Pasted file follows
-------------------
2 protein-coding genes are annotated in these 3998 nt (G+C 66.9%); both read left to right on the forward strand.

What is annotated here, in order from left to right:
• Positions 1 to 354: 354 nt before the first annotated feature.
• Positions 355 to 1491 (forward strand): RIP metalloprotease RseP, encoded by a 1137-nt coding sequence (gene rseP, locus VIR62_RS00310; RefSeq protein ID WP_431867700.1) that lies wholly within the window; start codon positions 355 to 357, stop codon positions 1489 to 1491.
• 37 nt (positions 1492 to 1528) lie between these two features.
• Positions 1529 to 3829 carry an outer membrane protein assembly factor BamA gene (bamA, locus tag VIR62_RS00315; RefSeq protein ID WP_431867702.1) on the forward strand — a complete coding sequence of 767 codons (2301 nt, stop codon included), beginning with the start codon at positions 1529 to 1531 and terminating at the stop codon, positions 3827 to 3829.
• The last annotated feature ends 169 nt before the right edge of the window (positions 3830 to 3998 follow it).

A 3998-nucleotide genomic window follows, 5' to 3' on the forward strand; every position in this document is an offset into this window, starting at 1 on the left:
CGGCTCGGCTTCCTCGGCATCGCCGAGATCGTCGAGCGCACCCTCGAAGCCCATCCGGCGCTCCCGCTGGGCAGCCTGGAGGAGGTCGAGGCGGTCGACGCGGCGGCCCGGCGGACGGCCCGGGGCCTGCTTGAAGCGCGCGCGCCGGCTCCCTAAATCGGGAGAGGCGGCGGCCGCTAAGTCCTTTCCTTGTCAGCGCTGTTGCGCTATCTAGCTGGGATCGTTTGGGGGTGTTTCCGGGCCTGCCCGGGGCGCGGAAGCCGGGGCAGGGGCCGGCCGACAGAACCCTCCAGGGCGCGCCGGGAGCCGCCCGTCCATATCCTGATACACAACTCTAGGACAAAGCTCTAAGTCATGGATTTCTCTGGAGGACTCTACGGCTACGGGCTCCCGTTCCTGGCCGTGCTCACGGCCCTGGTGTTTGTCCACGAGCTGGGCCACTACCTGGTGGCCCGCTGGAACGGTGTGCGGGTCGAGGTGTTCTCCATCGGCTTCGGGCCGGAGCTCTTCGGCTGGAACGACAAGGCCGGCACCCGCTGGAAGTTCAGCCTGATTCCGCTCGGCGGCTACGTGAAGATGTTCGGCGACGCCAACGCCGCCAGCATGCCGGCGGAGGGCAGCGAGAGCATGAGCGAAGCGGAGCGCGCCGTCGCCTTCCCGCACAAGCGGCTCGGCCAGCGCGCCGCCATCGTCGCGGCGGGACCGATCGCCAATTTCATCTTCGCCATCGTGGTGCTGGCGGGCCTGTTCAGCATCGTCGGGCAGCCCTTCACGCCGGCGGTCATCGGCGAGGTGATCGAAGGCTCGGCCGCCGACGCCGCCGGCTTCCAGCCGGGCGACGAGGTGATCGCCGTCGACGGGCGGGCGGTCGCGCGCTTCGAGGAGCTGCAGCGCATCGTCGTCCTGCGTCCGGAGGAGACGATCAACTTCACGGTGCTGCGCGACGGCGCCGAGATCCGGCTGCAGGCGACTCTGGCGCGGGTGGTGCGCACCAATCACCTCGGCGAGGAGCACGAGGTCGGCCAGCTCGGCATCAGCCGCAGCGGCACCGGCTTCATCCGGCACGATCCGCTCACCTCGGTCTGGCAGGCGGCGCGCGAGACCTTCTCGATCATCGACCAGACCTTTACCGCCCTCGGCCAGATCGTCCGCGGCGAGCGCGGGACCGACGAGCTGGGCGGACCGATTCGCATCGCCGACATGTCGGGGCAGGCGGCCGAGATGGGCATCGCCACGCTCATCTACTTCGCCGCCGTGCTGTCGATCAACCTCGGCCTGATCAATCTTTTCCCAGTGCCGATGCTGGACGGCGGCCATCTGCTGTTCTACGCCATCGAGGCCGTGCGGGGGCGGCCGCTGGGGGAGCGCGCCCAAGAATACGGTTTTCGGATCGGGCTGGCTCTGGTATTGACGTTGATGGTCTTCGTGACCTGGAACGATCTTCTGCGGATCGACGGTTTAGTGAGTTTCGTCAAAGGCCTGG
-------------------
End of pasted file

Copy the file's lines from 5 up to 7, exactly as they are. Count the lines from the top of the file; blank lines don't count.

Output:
• 37 nt (positions 1492 to 1528) lie between these two features.
• Positions 1529 to 3829 carry an outer membrane protein assembly factor BamA gene (bamA, locus tag VIR62_RS00315; RefSeq protein ID WP_431867702.1) on the forward strand — a complete coding sequence of 767 codons (2301 nt, stop codon included), beginning with the start codon at positions 1529 to 1531 and terminating at the stop codon, positions 3827 to 3829.
• The last annotated feature ends 169 nt before the right edge of the window (positions 3830 to 3998 follow it).